To be clear, I entirely embrace the ecumenical commitments of contemporary Anglicanism. I regularly read Roman Catholic theology and find myself deeply enriched by it. I take my yearly retreat at a Roman Catholic monastery and happily gather with the community at the end of Compline around an icon of the Theotokos, as they sing Salve Regina.  It is not a prayer I, as an Anglican, share in offering, but the Anglican tradition's reverence for the Blessed Virgin leads me to respectfully stand with my Roman Catholic brothers at they pray, and as I give thanks for - in Cranmer's words from 1549 - "the glorious and most blessed virgin Mary, mother of thy son Jesu Christ our Lord and God".

ARCIC II's statement Mary: Grace and Hope in Christ rightly noted, "we do not consider the practice of asking Mary and the saints to pray for us as communion dividing".  This was, however, on the basis of stating that "any concept of invocation which blurs the trinitarian economy of grace and hope is to be rejected, as not consonant with Scripture or the ancient common traditions". The above prayer, offered by Pope Francis, does - to Anglican (and probably quite a few Orthodox) ears - "blur the trinitarian economy of grace hope". And it certainly cannot be reconciled with Scripture or found in "the ancient common traditions".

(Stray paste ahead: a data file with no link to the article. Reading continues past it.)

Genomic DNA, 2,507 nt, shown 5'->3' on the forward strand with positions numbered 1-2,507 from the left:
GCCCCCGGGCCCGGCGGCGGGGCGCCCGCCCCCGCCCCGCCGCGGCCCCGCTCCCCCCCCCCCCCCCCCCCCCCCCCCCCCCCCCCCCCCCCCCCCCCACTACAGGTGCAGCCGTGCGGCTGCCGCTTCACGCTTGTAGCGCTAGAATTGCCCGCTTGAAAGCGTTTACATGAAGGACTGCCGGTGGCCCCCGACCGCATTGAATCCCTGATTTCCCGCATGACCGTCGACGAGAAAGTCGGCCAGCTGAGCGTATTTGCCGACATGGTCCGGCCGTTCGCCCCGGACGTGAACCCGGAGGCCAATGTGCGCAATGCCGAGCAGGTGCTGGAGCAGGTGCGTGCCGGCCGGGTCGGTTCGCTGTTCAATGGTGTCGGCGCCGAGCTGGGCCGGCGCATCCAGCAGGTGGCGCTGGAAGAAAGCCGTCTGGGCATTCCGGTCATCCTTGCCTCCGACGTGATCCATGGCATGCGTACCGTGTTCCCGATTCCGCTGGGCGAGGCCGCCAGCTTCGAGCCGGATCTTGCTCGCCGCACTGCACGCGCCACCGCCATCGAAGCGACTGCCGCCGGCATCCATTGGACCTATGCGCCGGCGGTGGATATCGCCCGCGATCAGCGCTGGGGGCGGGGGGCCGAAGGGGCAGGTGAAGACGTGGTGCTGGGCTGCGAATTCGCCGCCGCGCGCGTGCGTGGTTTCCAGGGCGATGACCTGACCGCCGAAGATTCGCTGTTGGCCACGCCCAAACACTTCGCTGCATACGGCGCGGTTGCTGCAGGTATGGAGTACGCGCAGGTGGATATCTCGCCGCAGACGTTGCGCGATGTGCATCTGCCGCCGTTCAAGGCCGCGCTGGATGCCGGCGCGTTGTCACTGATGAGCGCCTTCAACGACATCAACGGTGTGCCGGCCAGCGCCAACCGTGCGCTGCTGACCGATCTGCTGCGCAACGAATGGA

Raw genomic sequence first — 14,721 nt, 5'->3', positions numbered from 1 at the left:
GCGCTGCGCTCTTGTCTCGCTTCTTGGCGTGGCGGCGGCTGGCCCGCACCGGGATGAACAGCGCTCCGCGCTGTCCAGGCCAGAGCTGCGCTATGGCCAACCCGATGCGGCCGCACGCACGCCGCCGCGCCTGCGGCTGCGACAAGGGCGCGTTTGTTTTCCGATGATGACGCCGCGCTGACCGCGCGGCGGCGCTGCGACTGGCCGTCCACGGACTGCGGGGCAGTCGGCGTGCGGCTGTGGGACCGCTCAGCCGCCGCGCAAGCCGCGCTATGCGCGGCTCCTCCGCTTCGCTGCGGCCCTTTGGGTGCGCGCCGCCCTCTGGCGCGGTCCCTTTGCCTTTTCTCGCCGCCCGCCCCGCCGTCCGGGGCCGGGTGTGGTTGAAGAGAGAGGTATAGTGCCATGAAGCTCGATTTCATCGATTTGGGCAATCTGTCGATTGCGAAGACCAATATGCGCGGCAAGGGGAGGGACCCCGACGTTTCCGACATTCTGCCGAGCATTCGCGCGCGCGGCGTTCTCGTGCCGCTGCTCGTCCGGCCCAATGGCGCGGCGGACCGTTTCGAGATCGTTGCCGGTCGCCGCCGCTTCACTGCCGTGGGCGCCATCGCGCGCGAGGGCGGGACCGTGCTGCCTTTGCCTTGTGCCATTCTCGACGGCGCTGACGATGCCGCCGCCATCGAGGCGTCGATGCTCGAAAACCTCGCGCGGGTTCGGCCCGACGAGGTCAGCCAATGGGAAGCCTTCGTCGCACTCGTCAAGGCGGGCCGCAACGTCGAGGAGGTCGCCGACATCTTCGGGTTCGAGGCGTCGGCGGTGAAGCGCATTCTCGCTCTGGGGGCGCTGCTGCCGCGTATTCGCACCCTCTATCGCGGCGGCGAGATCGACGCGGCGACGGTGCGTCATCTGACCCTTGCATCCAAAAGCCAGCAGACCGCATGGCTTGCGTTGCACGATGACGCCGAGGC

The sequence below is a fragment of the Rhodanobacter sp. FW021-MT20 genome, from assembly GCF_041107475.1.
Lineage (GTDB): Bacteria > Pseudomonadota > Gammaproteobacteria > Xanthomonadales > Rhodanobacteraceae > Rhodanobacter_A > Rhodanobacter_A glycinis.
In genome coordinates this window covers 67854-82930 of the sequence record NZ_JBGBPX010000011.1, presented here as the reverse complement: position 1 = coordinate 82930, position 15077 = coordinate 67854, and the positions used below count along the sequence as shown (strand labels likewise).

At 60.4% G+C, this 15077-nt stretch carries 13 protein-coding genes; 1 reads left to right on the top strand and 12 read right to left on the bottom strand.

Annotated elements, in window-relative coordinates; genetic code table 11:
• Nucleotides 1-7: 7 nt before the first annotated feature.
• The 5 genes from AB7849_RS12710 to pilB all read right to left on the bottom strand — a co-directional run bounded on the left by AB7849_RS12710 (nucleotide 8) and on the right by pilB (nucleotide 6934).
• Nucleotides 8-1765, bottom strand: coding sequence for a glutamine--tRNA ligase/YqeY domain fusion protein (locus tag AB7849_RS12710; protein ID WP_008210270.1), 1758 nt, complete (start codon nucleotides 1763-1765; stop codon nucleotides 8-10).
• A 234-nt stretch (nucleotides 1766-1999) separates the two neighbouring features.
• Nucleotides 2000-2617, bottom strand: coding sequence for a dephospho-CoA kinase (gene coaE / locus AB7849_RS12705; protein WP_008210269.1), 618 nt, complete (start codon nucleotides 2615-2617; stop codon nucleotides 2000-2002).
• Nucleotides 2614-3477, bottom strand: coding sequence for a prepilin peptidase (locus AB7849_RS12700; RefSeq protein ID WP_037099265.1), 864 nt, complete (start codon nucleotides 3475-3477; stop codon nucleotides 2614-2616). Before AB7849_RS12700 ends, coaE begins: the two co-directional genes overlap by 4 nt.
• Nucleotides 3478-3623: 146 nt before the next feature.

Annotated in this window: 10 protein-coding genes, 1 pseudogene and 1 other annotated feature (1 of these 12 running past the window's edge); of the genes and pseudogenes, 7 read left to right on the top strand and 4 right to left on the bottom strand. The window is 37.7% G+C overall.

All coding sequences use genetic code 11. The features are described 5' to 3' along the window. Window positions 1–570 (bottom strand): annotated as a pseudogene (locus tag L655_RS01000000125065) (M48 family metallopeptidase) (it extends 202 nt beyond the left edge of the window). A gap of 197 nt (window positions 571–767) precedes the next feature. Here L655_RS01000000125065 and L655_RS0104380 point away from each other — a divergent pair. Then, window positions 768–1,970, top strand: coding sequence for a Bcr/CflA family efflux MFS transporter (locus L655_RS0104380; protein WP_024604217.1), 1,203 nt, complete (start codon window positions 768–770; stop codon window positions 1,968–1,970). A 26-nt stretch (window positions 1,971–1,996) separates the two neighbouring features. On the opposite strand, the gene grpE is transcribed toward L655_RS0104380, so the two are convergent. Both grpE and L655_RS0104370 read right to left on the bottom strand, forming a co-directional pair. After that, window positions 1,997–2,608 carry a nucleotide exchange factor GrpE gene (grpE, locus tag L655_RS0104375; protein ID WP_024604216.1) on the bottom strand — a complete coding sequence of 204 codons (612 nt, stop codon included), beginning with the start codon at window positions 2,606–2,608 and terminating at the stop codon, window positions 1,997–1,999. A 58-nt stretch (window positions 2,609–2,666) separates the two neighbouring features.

The ARCIC II statement also set the context for understanding Article 22's condemnation:

Confronted with exaggerated devotion, stemming from excessive exaltation of Mary’s role and powers alongside Christ’s ...

It is a description which, unfortunately, applies to the above prayer and thus makes applicable the condemnation given in Article 22: "a fond thing, vainly invented, and grounded upon no warranty of Scripture".